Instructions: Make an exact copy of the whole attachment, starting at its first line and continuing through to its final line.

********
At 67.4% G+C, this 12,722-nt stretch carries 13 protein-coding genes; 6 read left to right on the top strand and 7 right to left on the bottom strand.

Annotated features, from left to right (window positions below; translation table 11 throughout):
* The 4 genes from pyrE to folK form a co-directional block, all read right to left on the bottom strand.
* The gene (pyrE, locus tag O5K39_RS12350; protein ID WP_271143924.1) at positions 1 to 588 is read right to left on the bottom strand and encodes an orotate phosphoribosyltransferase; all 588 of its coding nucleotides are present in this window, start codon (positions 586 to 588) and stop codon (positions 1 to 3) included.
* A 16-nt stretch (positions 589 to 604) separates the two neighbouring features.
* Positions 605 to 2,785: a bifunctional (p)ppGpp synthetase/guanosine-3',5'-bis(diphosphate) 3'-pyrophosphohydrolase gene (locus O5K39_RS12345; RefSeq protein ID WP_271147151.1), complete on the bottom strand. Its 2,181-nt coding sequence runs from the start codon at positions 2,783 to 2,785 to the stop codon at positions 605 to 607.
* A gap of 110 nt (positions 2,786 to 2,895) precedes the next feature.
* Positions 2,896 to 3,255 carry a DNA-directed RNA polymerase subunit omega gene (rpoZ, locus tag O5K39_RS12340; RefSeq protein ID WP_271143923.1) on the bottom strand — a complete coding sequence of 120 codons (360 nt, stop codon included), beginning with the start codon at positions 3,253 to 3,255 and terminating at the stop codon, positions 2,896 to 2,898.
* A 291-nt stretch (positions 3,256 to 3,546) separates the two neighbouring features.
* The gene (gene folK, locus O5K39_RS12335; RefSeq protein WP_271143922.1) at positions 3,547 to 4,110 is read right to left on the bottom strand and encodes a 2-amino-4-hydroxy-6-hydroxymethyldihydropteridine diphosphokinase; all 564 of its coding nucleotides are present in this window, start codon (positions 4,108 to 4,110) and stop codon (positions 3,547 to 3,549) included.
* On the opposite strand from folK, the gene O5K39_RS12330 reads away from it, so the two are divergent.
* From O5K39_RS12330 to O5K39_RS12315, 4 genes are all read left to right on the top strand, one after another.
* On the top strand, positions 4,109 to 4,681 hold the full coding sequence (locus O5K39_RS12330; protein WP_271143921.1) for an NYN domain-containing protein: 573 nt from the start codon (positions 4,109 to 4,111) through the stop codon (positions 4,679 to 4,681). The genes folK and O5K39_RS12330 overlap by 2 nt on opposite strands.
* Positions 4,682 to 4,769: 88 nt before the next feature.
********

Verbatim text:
At 67.4% G+C, this 12,722-nt stretch carries 13 protein-coding genes; 6 read left to right on the top strand and 7 right to left on the bottom strand.

Annotated features, from left to right (window positions below; translation table 11 throughout):
* The 4 genes from pyrE to folK form a co-directional block, all read right to left on the bottom strand.
* The gene (pyrE, locus tag O5K39_RS12350; protein ID WP_271143924.1) at positions 1 to 588 is read right to left on the bottom strand and encodes an orotate phosphoribosyltransferase; all 588 of its coding nucleotides are present in this window, start codon (positions 586 to 588) and stop codon (positions 1 to 3) included.
* A 16-nt stretch (positions 589 to 604) separates the two neighbouring features.
* Positions 605 to 2,785: a bifunctional (p)ppGpp synthetase/guanosine-3',5'-bis(diphosphate) 3'-pyrophosphohydrolase gene (locus O5K39_RS12345; RefSeq protein ID WP_271147151.1), complete on the bottom strand. Its 2,181-nt coding sequence runs from the start codon at positions 2,783 to 2,785 to the stop codon at positions 605 to 607.
* A gap of 110 nt (positions 2,786 to 2,895) precedes the next feature.
* Positions 2,896 to 3,255 carry a DNA-directed RNA polymerase subunit omega gene (rpoZ, locus tag O5K39_RS12340; RefSeq protein ID WP_271143923.1) on the bottom strand — a complete coding sequence of 120 codons (360 nt, stop codon included), beginning with the start codon at positions 3,253 to 3,255 and terminating at the stop codon, positions 2,896 to 2,898.
* A 291-nt stretch (positions 3,256 to 3,546) separates the two neighbouring features.
* The gene (gene folK, locus O5K39_RS12335; RefSeq protein WP_271143922.1) at positions 3,547 to 4,110 is read right to left on the bottom strand and encodes a 2-amino-4-hydroxy-6-hydroxymethyldihydropteridine diphosphokinase; all 564 of its coding nucleotides are present in this window, start codon (positions 4,108 to 4,110) and stop codon (positions 3,547 to 3,549) included.
* On the opposite strand from folK, the gene O5K39_RS12330 reads away from it, so the two are divergent.
* From O5K39_RS12330 to O5K39_RS12315, 4 genes are all read left to right on the top strand, one after another.
* On the top strand, positions 4,109 to 4,681 hold the full coding sequence (locus O5K39_RS12330; protein WP_271143921.1) for an NYN domain-containing protein: 573 nt from the start codon (positions 4,109 to 4,111) through the stop codon (positions 4,679 to 4,681). The genes folK and O5K39_RS12330 overlap by 2 nt on opposite strands.
* Positions 4,682 to 4,769: 88 nt before the next feature.